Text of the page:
Under federal law nursing homes can only evict residents under limited circumstances. However, elder law advocates claim that increasingly nursing homes are not limiting themselves to those circumstances. Instead, the nursing homes are evicting residents who are difficult to care for because of dementia, residents who have family members that complain about the care and residents who are otherwise difficult.
According to the Seattle Times in "Nursing homes turn to eviction to drop difficult patients" evidence from federal data appears to back the advocates' claims.
In fact, complaints to the Long Term Care Ombudsman Project are up 57% since 2000.
This is a big problem for nursing home residents and their families because most of the time there are few other options for the evicted residents other than staying in a hospital.
While residents have the right to appeal the evictions it is costly to do so. Sometimes, even when the resident wins the appeal, government agencies still do not require the nursing home to take the resident back.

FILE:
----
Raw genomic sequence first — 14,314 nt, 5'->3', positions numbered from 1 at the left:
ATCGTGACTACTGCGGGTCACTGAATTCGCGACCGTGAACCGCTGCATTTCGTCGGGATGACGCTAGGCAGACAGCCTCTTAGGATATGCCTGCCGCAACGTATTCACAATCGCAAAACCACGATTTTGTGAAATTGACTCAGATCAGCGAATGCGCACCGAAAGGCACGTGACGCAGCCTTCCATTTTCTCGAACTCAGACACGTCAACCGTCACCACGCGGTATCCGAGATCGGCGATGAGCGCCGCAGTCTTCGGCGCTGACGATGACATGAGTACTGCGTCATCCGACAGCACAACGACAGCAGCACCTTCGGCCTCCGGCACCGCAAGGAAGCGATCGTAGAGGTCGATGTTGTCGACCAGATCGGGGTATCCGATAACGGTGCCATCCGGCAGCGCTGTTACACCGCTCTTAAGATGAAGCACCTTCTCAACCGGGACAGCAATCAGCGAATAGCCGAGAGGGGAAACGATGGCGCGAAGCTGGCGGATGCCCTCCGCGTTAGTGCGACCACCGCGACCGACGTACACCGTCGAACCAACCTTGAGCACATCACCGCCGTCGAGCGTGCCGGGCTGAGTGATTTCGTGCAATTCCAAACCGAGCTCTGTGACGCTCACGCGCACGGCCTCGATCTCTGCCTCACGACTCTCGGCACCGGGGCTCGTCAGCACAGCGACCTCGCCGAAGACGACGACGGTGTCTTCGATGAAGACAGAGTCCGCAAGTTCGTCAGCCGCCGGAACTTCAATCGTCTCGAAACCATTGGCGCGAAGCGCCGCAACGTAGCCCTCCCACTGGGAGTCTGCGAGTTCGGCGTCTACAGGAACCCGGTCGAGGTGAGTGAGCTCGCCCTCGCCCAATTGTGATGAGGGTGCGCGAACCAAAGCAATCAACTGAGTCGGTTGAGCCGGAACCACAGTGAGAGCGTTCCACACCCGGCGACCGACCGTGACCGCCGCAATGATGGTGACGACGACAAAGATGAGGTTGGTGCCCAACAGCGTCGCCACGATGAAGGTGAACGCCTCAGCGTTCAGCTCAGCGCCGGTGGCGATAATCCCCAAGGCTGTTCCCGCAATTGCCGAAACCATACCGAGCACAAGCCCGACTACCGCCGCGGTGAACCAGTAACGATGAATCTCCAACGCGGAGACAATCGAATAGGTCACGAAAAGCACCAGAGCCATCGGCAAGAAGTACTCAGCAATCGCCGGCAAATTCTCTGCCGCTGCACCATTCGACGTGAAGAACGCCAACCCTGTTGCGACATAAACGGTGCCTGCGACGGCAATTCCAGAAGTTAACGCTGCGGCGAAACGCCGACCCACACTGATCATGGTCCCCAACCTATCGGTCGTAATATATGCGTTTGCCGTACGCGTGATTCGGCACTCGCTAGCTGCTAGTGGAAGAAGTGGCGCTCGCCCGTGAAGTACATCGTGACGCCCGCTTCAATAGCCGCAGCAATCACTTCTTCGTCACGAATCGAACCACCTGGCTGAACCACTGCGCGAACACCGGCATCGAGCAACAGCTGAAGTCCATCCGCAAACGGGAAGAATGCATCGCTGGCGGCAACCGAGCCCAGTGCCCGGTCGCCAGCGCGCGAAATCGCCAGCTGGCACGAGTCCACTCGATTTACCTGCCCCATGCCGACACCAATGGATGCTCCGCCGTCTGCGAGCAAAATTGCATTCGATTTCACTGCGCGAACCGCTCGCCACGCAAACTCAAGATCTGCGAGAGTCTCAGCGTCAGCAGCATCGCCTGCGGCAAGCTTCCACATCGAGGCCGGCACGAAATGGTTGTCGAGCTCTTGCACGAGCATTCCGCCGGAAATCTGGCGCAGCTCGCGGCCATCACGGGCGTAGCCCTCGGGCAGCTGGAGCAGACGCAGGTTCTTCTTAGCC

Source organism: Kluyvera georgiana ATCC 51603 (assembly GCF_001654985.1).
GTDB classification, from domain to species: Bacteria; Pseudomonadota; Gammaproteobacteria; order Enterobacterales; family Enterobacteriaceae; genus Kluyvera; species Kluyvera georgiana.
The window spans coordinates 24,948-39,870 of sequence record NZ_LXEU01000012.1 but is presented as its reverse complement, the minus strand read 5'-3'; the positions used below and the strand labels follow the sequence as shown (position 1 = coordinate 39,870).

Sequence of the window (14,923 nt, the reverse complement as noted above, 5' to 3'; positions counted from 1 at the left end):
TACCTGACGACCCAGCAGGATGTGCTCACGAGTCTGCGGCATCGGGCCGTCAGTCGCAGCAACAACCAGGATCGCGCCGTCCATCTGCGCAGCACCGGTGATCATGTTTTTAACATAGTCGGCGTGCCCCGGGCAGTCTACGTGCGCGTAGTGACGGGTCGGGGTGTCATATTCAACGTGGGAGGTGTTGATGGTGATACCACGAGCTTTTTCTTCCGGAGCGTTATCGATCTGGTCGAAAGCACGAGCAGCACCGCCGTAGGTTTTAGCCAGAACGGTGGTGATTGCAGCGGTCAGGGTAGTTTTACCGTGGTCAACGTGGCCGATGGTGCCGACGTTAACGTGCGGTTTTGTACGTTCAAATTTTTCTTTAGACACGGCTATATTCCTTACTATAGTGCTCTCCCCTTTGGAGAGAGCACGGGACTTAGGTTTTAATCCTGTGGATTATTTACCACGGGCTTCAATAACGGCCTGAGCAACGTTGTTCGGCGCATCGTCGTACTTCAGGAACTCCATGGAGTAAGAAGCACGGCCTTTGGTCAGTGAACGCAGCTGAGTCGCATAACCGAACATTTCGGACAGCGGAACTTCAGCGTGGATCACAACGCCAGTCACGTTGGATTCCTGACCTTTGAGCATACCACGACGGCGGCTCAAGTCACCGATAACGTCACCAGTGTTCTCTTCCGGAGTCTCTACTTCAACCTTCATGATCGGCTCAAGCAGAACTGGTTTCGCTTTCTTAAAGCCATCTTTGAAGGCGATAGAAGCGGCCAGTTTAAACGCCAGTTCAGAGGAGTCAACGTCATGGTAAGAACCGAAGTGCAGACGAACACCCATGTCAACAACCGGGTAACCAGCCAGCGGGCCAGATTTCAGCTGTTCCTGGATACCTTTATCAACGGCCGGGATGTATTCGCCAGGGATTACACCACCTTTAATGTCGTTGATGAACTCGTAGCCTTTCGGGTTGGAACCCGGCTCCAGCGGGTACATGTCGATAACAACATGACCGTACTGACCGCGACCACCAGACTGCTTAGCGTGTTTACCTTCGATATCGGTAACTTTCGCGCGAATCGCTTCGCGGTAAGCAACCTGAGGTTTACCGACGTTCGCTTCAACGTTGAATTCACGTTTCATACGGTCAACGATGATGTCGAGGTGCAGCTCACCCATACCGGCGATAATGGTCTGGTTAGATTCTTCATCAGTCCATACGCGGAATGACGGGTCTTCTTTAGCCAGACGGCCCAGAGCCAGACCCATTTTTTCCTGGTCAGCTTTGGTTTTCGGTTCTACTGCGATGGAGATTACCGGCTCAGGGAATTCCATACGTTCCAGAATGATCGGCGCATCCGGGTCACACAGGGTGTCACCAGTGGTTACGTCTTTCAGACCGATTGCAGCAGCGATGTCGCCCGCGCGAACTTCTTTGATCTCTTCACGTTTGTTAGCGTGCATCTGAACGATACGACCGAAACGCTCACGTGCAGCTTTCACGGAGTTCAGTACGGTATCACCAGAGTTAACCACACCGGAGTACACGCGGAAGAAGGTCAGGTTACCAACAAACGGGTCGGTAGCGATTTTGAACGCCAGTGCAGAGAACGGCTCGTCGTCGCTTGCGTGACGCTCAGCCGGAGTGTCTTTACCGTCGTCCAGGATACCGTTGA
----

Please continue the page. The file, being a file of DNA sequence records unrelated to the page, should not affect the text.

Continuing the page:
To make matters worse, nursing homes found to have acted improperly are rarely, if ever, punished or fined.
Nursing homes, in Cincinnati and elsewhere, disagree with the advocates.
The American Care Association claims that the evictions are proper, but does agree that a national policy discussion is necessary to come to terms with the increasing number of nursing home residents who are difficult to care for.
Remember: “An ounce of prevention is worth a pound of cure.” When making your estate plans or when probating an estate or administering a trust, do not go it alone. Be sure to engage a Cincinnati estate planning attorney.
For more information about estate planning, probate or trust administration in Cincinnati (and throughout the rest of Southwest Ohio) and to review free resources regarding estate planning, probate or trust administration, visit my website. If you have questions regarding this article or a particular legal matter, feel free to contact me at 513-399-PLAN (7526).
Reference: Seattle Times (May 8, 2016) "Nursing homes turn to eviction to drop difficult patients"